Haitians must help shape their own future
Rebuilding after the earthquake should not be a job only for the international community.
“We are working to back them up, but not to supplant them,” said US Secretary of State Hillary Rodham Clinton on her way to Haiti last Saturday.
The distinction is important for several reasons. History, for one. The US, despite its proximity, has had an uneasy and unsteady relationship with its Caribbean neighbor over the decades. Its record of intervention and assistance is mixed.
At the same time, Haiti’s government, led by President René Préval, deserves international recognition of its legitimacy – even as a small core of government ministers, overwhelmed by the scale of destruction and its own losses, attempts to function from a police headquarters building near the damaged airport.
Most important, though, if Haiti is to turn from its pattern of extreme poverty and political upheaval, Haitians must help shape their own future. As tragic as the earthquake was, it also presents an opportunity to redirect and rebuild. Success is more likely if Haitians themselves have a stake in it.
The media are full of inspiring stories about individual initiative: people pulling others from rubble with their bare hands, assembling makeshift shelters, strategizing on how to bring back their businesses. But it is not too soon to think about Haiti’s needs after the recovery-and-relief phase is over, and how to involve the Haitian government and people in rebuilding.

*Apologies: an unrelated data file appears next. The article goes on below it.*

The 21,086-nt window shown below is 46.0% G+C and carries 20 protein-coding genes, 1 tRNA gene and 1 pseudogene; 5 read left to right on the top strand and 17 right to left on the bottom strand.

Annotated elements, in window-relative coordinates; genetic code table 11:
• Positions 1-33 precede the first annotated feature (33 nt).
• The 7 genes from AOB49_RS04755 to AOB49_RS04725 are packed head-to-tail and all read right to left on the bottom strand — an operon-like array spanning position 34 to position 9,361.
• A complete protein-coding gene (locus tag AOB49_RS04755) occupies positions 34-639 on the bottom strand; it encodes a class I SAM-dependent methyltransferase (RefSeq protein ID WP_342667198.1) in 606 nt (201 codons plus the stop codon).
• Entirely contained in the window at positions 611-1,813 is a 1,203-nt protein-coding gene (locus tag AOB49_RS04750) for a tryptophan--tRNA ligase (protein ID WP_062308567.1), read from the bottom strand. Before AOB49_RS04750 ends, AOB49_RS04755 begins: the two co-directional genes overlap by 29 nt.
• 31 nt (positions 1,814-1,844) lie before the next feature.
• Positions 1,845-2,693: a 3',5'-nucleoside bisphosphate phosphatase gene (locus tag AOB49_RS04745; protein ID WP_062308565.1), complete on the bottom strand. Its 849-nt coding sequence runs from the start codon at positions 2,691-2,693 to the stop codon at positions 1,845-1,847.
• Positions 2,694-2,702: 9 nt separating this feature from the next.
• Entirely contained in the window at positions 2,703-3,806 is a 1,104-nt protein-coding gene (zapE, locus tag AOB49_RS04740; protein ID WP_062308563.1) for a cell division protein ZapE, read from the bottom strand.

Admirably, that very thought process is already under way. Over the weekend, Mr. Préval met with international donors in the Dominican Republic, which borders Haiti. Dominican President Leonel Fernández suggested that a five-year, $10-billion plan would be needed. Next week, foreign ministers – and the Haitian prime minister – will gather in Canada to discuss a rebuilding strategy. Then back to the Dominican Republic for more planning in April.
By virtue of the vast destruction, reconstruction will have to be vast in scope, covering everything from health and education to agriculture. As recently as the 1980s, Haitian farmers met nearly all of the country’s rice needs. Now most rice is imported. Haitians can be put to work rebuilding infrastructure that withstands the next earthquake and the frequent hurricanes that blast the island.
It is encouraging to hear Préval, who has served in high posts in Haiti’s government for nearly 20 years, say that Haiti must “reinforce the democratic institutions.” Indeed, graft stains his government, and will be a key issue as Préval, donor nations, and nongovernmental groups look for ways to assure accountability without hampering speedy follow-through on aid. One hopeful sign is that before the earthquake, Préval strongly supported trials of security officials accused of human rights abuses, a first in Haiti.
Although foreign governments have shown respect and deference to the Haitian president and other government officials, not so the Haitian people, who complain bitterly that their government is nowhere to be seen in this crisis. The Préval administration must address this, and quickly.
“We are overwhelmed,” Haitian Prime Minister Jean-Max Bellerive explained to The Washington Post. “We are not only ourselves victims of the disaster, but also do not have the capacity to do this on our own.”
He is correct on one level, that the government is as overwhelmed as the population and needs help. Préval not only lost the presidential palace, but his private home.
Yet political leaders who accept the label of victim for themselves will find it hard to win the respect of citizens. Is it too much to ask of the Haitian president, as disadvantaged as he is, to visit the large refugee camp that has sprouted near the palace and encourage his fellow Haitians? So far, he has spoken mostly to the foreign media.
Haiti’s people and its government need sizable and steady help from the international community. But they must also determine their own future.